As Nevadans get ready to caucus this weekend, the nation should be paying attention. That’s because unlike Iowa and New Hampshire, where the first caucus and primary were held, respectively, Nevada’s population more closely mirrors the U.S. According to the U.S. Census, almost one-third of the state is Hispanic or Latino.

Justin Favela
Stacy Nick / KUNC

Las Vegas artist Justin Favela has fond memories of his grandmother, Isabel Favela's, house around the holidays. Especially her tradition of building a gigantic, elaborate, and very specifically styled nativity — or "nacimiento."

"These are the key elements of (my grandmother's) nacimiento," Justin said. "At the very top of the mountain, you have the manger and then there's a grassy hill and that usually has sheep and deer on it."

The Latino and Hispanic population is the largest ethnic minority group in the United States. But many of their stories are left out of the historical record.

Across the country, a number of academic institutions are trying to change that, one oral history at a time. One of the latest is in Nevada.

Luke Runyon / KUNC and Harvest Public Media

Citizenship applications were on the rise across the country in 2016. And while there’s no definitive data for the first part of 2017, there are small indications that same trend could be continuing this year.

Many immigrants in the U.S. are worried that changes to immigration policy pushed by the Trump administration could impact their families -- and that’s true in rural America, too. In some rural communities, immigrants and refugees are taking steps to go from green card holders to fully-fledged citizens.

Luke Runyon / KUNC and Harvest Public Media

The bell signals the start of second period. A trio of young women take seats in English class, their attention quickly drifting outside the walls of the high school in Fort Morgan, Colorado, eager to talk about what they’re working toward.

“I want to become an FBI [agent],” says freshman Mariam Mohammed. “It’s my dream.”

On her left, her sister, Mutaas Mohammed, with a clay-colored hijab wrapped around her face and dark purple lipstick, says she wants to study fashion design. The girls’ friend, Isra Mohamud, a senior this year, chimes in: She’s looking at a nursing program at the local community college.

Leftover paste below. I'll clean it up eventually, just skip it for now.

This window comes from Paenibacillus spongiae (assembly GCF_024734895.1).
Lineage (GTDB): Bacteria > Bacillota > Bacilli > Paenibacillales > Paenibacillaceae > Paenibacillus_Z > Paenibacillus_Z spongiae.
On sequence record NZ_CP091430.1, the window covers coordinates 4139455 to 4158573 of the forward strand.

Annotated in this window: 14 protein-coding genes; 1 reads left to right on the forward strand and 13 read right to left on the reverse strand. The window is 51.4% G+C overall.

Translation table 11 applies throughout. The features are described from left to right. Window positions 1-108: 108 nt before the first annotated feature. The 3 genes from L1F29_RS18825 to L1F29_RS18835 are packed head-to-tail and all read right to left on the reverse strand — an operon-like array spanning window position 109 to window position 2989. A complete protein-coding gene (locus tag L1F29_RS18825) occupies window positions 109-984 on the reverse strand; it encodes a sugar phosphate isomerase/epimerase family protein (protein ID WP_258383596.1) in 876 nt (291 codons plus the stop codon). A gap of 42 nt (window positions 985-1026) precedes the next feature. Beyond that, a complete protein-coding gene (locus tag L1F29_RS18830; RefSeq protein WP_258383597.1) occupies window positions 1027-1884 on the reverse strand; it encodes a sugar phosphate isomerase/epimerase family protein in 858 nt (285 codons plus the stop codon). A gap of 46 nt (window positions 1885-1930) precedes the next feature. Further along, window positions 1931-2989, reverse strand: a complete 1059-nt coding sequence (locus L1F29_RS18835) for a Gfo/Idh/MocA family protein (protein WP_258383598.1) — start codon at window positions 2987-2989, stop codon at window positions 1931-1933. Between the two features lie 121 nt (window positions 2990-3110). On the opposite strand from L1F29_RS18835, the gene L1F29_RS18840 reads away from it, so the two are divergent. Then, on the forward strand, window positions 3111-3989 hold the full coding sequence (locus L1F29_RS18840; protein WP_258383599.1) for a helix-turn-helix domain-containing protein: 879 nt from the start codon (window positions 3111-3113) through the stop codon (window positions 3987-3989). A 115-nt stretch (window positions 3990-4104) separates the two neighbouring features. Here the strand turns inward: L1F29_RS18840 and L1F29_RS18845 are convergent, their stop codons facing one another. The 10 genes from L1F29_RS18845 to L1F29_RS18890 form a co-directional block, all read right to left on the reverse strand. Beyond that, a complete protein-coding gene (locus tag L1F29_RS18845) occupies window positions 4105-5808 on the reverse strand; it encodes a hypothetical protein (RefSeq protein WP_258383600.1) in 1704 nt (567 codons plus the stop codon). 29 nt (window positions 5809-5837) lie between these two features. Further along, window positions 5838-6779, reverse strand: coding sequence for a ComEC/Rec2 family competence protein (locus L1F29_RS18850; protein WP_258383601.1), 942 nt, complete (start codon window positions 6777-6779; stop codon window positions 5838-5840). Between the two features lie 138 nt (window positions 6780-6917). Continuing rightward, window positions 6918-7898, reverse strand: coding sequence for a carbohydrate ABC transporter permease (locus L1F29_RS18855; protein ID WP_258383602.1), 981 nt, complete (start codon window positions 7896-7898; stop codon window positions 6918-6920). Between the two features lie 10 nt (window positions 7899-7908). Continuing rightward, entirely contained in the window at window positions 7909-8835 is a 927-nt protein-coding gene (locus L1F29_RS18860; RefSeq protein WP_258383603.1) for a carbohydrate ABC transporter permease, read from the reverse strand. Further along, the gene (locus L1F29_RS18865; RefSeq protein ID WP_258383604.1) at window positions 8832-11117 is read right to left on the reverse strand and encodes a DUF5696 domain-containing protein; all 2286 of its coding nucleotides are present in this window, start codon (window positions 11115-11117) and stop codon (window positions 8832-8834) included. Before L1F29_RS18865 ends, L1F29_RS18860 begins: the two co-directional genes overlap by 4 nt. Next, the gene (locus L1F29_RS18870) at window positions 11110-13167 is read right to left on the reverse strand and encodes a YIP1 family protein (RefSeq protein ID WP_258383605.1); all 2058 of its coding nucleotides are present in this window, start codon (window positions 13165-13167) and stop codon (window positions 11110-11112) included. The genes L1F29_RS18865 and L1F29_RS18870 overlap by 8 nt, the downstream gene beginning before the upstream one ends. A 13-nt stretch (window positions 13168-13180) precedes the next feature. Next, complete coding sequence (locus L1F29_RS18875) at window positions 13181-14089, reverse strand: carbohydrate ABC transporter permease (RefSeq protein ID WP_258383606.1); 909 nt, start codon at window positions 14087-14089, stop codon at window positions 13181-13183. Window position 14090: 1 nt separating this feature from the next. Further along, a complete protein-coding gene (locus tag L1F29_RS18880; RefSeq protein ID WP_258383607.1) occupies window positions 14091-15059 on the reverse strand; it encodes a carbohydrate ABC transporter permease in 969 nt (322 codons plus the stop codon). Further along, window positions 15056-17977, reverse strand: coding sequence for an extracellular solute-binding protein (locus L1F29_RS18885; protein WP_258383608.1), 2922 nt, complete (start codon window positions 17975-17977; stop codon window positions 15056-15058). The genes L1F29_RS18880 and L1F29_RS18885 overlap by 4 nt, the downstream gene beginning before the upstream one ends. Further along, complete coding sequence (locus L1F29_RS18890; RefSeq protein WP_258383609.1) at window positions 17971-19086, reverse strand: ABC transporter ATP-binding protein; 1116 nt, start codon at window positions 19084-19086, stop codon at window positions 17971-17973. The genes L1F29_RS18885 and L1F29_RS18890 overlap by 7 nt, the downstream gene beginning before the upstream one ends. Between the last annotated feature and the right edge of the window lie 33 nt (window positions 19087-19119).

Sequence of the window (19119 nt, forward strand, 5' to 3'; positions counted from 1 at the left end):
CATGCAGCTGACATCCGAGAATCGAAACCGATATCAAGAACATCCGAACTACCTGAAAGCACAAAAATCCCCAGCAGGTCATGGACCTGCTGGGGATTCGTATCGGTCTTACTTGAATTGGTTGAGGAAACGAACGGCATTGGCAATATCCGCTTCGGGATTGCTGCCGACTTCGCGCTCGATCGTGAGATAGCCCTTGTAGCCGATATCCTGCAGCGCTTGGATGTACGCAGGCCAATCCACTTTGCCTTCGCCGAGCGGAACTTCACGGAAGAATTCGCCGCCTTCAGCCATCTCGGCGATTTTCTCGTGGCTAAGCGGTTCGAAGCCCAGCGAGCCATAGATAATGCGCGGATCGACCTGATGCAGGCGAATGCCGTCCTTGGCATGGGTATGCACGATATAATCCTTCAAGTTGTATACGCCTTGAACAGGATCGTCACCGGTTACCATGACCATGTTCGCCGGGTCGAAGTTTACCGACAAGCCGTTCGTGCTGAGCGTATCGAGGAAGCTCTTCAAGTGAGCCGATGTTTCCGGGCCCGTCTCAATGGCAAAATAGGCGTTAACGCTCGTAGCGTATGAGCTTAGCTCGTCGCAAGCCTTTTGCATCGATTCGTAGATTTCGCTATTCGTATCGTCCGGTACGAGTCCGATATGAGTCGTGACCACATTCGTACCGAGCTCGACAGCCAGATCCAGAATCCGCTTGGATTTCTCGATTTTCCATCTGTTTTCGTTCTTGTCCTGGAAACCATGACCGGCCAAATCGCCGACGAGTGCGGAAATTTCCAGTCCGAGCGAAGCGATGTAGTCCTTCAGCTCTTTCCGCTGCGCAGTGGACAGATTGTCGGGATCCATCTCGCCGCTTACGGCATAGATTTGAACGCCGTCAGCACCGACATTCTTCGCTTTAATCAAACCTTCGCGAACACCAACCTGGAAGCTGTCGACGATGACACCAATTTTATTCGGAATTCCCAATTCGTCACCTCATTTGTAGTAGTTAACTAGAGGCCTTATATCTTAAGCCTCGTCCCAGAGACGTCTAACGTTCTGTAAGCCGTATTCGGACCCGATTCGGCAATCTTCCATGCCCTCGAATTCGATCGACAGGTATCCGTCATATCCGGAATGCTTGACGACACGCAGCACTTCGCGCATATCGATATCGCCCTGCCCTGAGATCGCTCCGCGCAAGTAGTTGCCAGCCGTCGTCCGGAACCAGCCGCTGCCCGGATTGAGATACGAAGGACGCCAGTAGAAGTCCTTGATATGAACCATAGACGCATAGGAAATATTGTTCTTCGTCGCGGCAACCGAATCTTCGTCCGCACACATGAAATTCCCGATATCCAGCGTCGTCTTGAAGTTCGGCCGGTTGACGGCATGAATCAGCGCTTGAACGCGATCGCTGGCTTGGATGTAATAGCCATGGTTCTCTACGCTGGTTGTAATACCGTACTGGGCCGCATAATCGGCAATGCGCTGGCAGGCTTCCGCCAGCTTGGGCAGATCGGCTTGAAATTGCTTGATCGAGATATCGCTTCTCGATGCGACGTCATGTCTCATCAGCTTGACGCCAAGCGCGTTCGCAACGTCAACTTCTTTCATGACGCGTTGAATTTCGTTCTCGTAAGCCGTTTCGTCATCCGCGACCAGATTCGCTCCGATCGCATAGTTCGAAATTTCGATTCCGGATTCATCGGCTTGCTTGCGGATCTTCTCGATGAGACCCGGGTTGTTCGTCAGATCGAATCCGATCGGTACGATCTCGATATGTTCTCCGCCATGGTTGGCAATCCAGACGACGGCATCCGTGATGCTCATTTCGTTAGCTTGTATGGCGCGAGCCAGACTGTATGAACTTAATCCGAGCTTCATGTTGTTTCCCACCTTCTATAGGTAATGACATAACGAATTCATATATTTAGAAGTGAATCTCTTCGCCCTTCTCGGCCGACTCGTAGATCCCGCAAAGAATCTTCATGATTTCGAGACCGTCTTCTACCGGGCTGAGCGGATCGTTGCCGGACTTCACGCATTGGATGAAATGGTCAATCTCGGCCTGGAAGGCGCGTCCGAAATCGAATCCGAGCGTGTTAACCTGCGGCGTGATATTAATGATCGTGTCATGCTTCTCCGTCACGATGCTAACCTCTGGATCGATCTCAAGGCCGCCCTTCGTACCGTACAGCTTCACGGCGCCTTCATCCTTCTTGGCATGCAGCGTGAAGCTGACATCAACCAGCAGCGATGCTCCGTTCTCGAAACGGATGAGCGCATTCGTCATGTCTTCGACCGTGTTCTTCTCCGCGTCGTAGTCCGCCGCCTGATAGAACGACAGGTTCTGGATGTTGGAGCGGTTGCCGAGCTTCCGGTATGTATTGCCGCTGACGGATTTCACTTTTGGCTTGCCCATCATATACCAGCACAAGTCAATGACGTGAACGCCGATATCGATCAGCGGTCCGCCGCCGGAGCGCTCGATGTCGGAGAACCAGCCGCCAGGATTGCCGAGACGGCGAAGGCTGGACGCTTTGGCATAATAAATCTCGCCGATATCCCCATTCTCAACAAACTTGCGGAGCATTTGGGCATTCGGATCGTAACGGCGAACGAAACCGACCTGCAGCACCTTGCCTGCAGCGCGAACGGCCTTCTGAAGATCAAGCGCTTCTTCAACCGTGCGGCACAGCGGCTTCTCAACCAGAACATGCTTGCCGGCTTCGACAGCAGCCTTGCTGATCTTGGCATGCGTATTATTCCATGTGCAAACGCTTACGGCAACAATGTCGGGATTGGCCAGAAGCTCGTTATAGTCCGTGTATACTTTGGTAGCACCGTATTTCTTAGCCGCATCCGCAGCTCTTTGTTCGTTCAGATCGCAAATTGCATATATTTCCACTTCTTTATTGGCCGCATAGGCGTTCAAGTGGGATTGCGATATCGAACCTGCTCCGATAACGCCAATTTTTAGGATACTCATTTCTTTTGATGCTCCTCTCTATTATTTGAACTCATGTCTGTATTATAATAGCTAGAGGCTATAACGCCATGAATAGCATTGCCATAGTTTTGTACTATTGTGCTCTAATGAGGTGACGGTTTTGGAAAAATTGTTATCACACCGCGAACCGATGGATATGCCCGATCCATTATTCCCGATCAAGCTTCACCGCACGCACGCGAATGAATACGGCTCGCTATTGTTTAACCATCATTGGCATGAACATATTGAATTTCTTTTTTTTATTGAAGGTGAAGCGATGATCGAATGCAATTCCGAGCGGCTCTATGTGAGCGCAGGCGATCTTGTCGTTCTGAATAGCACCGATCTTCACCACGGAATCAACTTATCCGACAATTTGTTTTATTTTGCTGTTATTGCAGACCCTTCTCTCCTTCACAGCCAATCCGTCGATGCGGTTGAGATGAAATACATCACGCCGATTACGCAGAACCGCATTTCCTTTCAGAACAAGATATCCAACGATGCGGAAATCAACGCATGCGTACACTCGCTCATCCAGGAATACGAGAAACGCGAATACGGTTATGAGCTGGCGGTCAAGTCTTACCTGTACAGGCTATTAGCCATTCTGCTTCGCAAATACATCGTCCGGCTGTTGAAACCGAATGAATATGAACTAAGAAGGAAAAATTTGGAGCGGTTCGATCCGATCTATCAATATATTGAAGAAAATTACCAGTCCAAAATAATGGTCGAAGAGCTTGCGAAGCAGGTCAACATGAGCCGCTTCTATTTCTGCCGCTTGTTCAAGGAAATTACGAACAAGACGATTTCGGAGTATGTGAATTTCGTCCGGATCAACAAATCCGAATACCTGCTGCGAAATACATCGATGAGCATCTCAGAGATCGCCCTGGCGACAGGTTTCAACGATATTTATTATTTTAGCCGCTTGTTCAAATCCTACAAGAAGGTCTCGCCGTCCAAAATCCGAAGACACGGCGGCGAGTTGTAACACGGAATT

Bente Birkeland / RMCR

Hillary Clinton's wins on Mega Tuesday in Ohio, Florida, Illinois, North Carolina and a virtual tie in Missouri, have moved her closer to securing the Democratic Party nomination. What will that mean for Colorado, which went heavily for her opponent, Bernie Sanders? We asked Democratic State Party Chair Rick Palacio to find out.

Stephanie Paige Ogburn / KUNC

About 15 years ago, Lori Ramos Lemasters got a phone call in the middle of the night. Her mother, who lived in California, had suffered a stroke.

At the time, her mother was her dad's primary caregiver - he had medical problems. So Lemasters made a choice. She left her job as a mortgage banker in Littleton and moved to California. She thought it would be a quick trip. 

Tom Pratt / Flickr - Creative Commons

When politicians open their campaigns, they often consider how to cluster the U.S. population into smaller groups. That way, they can target the votes they need to win.

For example, politicians might support women’s access to contraception to rally the young, unmarried women’s vote. Or they might speak against same-sex marriage legislation to gain support from social conservatives.

Yet there’s a moment when these groups become problematic and ineffective. Not every conservative wishes to ban gay marriage. Not every woman is pro-choice. Not every Latino ranks immigration reform as a top priority.

Iowa is undergoing a demographic shift. The first-in-the-nation caucus state is overwhelmingly white — Latinos still make up less than 6 percent of the state's population — but their numbers have more than doubled since 2000.

That means Latinos are an increasingly important group for both Republicans and Democrats to win over. Activists are stepping up efforts to engage Latinos in the 2016 election.

But they face some obstacles. The state's caucus system can be tricky for newcomers to navigate.

Poncie Rutsch / KUNC

Fort Morgan is a town of about 11,000 people tucked into the farmland of northeastern Colorado. Among its residents are people of Latino and European ancestry, and more recent immigrants, including refugees from eastern Africa.

“Our little town -- it's an anomaly,” says Nick Ng, the soccer coach at Fort Morgan High School. “We have all these people from other places in the world and we have one thing in common: soccer.”